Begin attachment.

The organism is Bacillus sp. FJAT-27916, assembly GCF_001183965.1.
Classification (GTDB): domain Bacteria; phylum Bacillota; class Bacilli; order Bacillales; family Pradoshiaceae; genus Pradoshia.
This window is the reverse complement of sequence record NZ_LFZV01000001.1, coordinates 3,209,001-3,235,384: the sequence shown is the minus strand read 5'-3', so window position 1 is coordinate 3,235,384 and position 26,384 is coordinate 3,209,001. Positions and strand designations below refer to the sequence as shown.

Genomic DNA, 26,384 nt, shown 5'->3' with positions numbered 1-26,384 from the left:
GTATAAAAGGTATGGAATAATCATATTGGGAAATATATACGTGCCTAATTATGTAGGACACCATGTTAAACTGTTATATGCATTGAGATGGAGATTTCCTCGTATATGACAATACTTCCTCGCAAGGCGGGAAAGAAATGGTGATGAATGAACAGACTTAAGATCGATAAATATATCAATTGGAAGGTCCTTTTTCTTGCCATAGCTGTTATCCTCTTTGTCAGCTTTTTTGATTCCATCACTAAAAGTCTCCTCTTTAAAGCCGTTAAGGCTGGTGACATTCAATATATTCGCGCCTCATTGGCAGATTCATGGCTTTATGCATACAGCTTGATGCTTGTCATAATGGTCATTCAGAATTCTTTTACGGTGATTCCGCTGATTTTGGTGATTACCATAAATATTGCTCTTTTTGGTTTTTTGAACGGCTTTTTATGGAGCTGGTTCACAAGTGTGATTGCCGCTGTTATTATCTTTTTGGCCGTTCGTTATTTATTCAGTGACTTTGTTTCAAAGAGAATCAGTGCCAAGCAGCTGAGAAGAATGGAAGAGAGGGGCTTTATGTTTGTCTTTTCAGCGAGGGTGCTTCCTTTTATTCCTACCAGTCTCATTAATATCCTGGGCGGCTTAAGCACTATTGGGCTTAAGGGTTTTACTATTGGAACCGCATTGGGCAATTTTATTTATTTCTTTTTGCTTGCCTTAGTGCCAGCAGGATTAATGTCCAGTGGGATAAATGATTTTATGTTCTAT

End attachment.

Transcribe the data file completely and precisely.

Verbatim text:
The organism is Bacillus sp. FJAT-27916, assembly GCF_001183965.1.
Classification (GTDB): domain Bacteria; phylum Bacillota; class Bacilli; order Bacillales; family Pradoshiaceae; genus Pradoshia.
This window is the reverse complement of sequence record NZ_LFZV01000001.1, coordinates 3,209,001-3,235,384: the sequence shown is the minus strand read 5'-3', so window position 1 is coordinate 3,235,384 and position 26,384 is coordinate 3,209,001. Positions and strand designations below refer to the sequence as shown.

Genomic DNA, 26,384 nt, shown 5'->3' with positions numbered 1-26,384 from the left:
GTATAAAAGGTATGGAATAATCATATTGGGAAATATATACGTGCCTAATTATGTAGGACACCATGTTAAACTGTTATATGCATTGAGATGGAGATTTCCTCGTATATGACAATACTTCCTCGCAAGGCGGGAAAGAAATGGTGATGAATGAACAGACTTAAGATCGATAAATATATCAATTGGAAGGTCCTTTTTCTTGCCATAGCTGTTATCCTCTTTGTCAGCTTTTTTGATTCCATCACTAAAAGTCTCCTCTTTAAAGCCGTTAAGGCTGGTGACATTCAATATATTCGCGCCTCATTGGCAGATTCATGGCTTTATGCATACAGCTTGATGCTTGTCATAATGGTCATTCAGAATTCTTTTACGGTGATTCCGCTGATTTTGGTGATTACCATAAATATTGCTCTTTTTGGTTTTTTGAACGGCTTTTTATGGAGCTGGTTCACAAGTGTGATTGCCGCTGTTATTATCTTTTTGGCCGTTCGTTATTTATTCAGTGACTTTGTTTCAAAGAGAATCAGTGCCAAGCAGCTGAGAAGAATGGAAGAGAGGGGCTTTATGTTTGTCTTTTCAGCGAGGGTGCTTCCTTTTATTCCTACCAGTCTCATTAATATCCTGGGCGGCTTAAGCACTATTGGGCTTAAGGGTTTTACTATTGGAACCGCATTGGGCAATTTTATTTATTTCTTTTTGCTTGCCTTAGTGCCAGCAGGATTAATGTCCAGTGGGATAAATGATTTTATGTTCTAT